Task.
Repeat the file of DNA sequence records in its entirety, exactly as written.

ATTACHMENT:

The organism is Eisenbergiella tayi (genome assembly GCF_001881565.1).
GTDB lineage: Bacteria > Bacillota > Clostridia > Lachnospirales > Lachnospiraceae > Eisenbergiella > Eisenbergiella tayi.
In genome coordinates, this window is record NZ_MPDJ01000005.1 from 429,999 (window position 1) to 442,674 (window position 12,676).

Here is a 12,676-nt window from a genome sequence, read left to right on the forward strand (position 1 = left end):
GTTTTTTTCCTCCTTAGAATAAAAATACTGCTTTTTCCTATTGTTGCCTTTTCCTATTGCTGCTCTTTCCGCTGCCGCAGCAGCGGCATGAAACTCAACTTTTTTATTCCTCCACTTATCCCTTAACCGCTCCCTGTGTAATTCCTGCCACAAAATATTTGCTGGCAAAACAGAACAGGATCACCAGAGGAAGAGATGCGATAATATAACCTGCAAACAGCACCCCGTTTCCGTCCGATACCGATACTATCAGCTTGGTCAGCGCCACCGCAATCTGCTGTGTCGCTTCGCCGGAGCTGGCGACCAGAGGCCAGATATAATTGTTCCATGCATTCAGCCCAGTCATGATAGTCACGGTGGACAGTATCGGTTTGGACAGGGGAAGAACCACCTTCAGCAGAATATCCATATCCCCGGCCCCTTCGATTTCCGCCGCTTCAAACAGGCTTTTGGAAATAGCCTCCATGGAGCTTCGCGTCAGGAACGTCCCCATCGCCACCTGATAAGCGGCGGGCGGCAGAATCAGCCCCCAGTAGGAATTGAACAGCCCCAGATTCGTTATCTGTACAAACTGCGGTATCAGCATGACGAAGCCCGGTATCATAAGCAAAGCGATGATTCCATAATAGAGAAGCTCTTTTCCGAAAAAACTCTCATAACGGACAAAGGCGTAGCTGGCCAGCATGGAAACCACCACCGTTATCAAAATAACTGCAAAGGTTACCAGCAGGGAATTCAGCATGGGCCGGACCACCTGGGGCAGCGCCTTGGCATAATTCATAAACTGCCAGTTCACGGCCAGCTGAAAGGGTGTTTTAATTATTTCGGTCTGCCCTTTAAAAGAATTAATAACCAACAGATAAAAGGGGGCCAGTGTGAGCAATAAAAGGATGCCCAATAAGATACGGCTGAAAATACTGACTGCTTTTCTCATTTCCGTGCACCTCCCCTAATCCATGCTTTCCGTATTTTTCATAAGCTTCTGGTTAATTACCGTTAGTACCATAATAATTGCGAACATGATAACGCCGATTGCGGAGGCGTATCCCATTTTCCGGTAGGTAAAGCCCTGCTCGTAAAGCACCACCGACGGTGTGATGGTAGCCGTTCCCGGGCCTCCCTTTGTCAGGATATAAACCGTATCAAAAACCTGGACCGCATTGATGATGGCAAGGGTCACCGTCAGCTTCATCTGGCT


The organism is Eisenbergiella tayi (genome assembly GCF_001881565.1).
GTDB lineage: Bacteria > Bacillota > Clostridia > Lachnospirales > Lachnospiraceae > Eisenbergiella > Eisenbergiella tayi.
In genome coordinates, this window is record NZ_MPDJ01000005.1 from 429,999 (window position 1) to 442,674 (window position 12,676).

Here is a 12,676-nt window from a genome sequence, read left to right on the forward strand (position 1 = left end):
GTTTTTTTCCTCCTTAGAATAAAAATACTGCTTTTTCCTATTGTTGCCTTTTCCTATTGCTGCTCTTTCCGCTGCCGCAGCAGCGGCATGAAACTCAACTTTTTTATTCCTCCACTTATCCCTTAACCGCTCCCTGTGTAATTCCTGCCACAAAATATTTGCTGGCAAAACAGAACAGGATCACCAGAGGAAGAGATGCGATAATATAACCTGCAAACAGCACCCCGTTTCCGTCCGATACCGATACTATCAGCTTGGTCAGCGCCACCGCAATCTGCTGTGTCGCTTCGCCGGAGCTGGCGACCAGAGGCCAGATATAATTGTTCCATGCATTCAGCCCAGTCATGATAGTCACGGTGGACAGTATCGGTTTGGACAGGGGAAGAACCACCTTCAGCAGAATATCCATATCCCCGGCCCCTTCGATTTCCGCCGCTTCAAACAGGCTTTTGGAAATAGCCTCCATGGAGCTTCGCGTCAGGAACGTCCCCATCGCCACCTGATAAGCGGCGGGCGGCAGAATCAGCCCCCAGTAGGAATTGAACAGCCCCAGATTCGTTATCTGTACAAACTGCGGTATCAGCATGACGAAGCCCGGTATCATAAGCAAAGCGATGATTCCATAATAGAGAAGCTCTTTTCCGAAAAAACTCTCATAACGGACAAAGGCGTAGCTGGCCAGCATGGAAACCACCACCGTTATCAAAATAACTGCAAAGGTTACCAGCAGGGAATTCAGCATGGGCCGGACCACCTGGGGCAGCGCCTTGGCATAATTCATAAACTGCCAGTTCACGGCCAGCTGAAAGGGTGTTTTAATTATTTCGGTCTGCCCTTTAAAAGAATTAATAACCAACAGATAAAAGGGGGCCAGTGTGAGCAATAAAAGGATGCCCAATAAGATACGGCTGAAAATACTGACTGCTTTTCTCATTTCCGTGCACCTCCCCTAATCCATGCTTTCCGTATTTTTCATAAGCTTCTGGTTAATTACCGTTAGTACCATAATAATTGCGAACATGATAACGCCGATTGCGGAGGCGTATCCCATTTTCCGGTAGGTAAAGCCCTGCTCGTAAAGCACCACCGACGGTGTGATGGTAGCCGTTCCCGGGCCTCCCTTTGTCAGGATATAAACCGTATCAAAAACCTGGACCGCATTGATGATGGCAAGGGTCACCGTCAGCTTCATCTGGCT